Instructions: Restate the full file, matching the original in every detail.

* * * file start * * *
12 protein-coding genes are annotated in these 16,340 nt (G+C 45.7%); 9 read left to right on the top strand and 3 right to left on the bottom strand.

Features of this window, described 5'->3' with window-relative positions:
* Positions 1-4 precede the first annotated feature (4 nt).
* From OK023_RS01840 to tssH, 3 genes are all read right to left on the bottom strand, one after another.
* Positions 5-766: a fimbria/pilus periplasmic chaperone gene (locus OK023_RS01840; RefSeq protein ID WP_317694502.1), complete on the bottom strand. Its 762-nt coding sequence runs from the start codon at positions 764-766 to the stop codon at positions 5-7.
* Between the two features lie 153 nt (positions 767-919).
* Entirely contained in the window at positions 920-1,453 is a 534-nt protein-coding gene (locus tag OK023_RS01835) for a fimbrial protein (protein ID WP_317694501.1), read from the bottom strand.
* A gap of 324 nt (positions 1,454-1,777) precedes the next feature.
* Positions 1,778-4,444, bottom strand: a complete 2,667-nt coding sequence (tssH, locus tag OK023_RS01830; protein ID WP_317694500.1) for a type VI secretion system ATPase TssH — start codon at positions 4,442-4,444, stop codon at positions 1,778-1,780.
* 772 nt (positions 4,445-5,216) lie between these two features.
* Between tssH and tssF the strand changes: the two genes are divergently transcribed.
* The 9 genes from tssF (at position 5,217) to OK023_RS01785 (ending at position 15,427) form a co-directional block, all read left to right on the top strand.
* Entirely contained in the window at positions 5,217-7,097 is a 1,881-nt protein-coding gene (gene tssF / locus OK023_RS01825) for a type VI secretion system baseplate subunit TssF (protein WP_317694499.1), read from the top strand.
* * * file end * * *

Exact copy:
12 protein-coding genes are annotated in these 16,340 nt (G+C 45.7%); 9 read left to right on the top strand and 3 right to left on the bottom strand.

Features of this window, described 5'->3' with window-relative positions:
* Positions 1-4 precede the first annotated feature (4 nt).
* From OK023_RS01840 to tssH, 3 genes are all read right to left on the bottom strand, one after another.
* Positions 5-766: a fimbria/pilus periplasmic chaperone gene (locus OK023_RS01840; RefSeq protein ID WP_317694502.1), complete on the bottom strand. Its 762-nt coding sequence runs from the start codon at positions 764-766 to the stop codon at positions 5-7.
* Between the two features lie 153 nt (positions 767-919).
* Entirely contained in the window at positions 920-1,453 is a 534-nt protein-coding gene (locus tag OK023_RS01835) for a fimbrial protein (protein ID WP_317694501.1), read from the bottom strand.
* A gap of 324 nt (positions 1,454-1,777) precedes the next feature.
* Positions 1,778-4,444, bottom strand: a complete 2,667-nt coding sequence (tssH, locus tag OK023_RS01830; protein ID WP_317694500.1) for a type VI secretion system ATPase TssH — start codon at positions 4,442-4,444, stop codon at positions 1,778-1,780.
* 772 nt (positions 4,445-5,216) lie between these two features.
* Between tssH and tssF the strand changes: the two genes are divergently transcribed.
* The 9 genes from tssF (at position 5,217) to OK023_RS01785 (ending at position 15,427) form a co-directional block, all read left to right on the top strand.
* Entirely contained in the window at positions 5,217-7,097 is a 1,881-nt protein-coding gene (gene tssF / locus OK023_RS01825) for a type VI secretion system baseplate subunit TssF (protein WP_317694499.1), read from the top strand.